git mirrors.  There are two ways to partition monorepo commits and both
are bad:

- Create new per-project git repos and partition monorepo commits to
  them

- Erase the existing per-project git mirrors and create new ones in
  their place, partitioning monorepo commits to them

The first creates multiple per-project git repositories and will cause
confusion.

The second effectively rewrites history for downstream users of the
per-project repositories.

The current proposal as I understand it recommends sparse checkouts to
work with something less than the full monorepo.  I don't have any
experience with sparse checkouts and we're unlikely to use it so I can't
really comment on how useful it is, except it will prevent the two
scenarios above and therefore seems good to me.

Of course, that's assuming that SVN commits continue to be mirrored to
the per-project repositories (as well as the monorepo) for the time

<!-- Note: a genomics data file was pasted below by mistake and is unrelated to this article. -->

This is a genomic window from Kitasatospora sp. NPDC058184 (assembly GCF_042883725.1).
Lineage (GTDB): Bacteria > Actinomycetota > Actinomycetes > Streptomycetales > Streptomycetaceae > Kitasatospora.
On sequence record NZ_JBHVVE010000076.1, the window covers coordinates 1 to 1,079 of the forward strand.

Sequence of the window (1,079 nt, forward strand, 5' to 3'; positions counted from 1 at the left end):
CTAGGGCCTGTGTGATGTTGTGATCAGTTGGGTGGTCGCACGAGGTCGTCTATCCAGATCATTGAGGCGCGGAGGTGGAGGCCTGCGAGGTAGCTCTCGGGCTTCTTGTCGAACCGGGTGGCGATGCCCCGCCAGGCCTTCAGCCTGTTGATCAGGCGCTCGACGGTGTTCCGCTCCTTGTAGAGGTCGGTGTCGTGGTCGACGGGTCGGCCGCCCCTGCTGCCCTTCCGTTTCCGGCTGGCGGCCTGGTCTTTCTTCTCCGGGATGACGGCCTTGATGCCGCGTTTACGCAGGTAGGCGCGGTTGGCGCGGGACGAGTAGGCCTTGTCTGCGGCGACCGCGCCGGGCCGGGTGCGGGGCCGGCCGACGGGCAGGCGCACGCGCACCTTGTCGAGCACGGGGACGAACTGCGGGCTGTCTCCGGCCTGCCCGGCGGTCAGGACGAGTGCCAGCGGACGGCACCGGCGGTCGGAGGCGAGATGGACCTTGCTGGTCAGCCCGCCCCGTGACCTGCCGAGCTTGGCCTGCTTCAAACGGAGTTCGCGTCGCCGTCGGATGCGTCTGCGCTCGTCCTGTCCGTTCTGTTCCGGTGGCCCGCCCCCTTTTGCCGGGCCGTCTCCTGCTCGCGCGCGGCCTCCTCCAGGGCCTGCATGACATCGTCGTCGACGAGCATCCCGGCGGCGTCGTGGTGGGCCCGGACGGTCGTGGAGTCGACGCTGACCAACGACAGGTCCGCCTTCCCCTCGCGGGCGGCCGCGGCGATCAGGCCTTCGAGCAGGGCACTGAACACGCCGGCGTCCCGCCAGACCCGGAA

being.  If that's an incorrect assumption I'd like to know now.

                          -David
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Re: [llvm-dev] [clangd-dev] Subprojects, GitHub, and the Monorepo

韩玉 via llvm-dev
In reply to this post by 韩玉 via llvm-dev

I haven't seen a clear description of who clangd users *are*.  The argument seems to be premised on "clangd users are active contributors to some other GitHub project and therefore want/expect a familiar experience for interacting with clangd providers."  Is that actually your target user base?

 

There are certainly large non-GitHub-based open-source projects out there in the world.  It's your prerogative to hand-wave them away, but you want to understand that you are in fact doing that.

--paulr

 

From: llvm-dev [mailto:[hidden email]] On Behalf Of Manuel Klimek via llvm-dev
Sent: Monday, October 22, 2018 4:39 AM
To: Anton Korobeynikov
Cc: LLVM Development List; [hidden email]
Subject: Re: [llvm-dev] [clangd-dev] Subprojects, GitHub, and the Monorepo

 

Fundamentally, I think there's an underlying question here:

Have the projects under LLVM grown diverse enough that one solution doesn't fit all any more, at least for docs & bug tracking?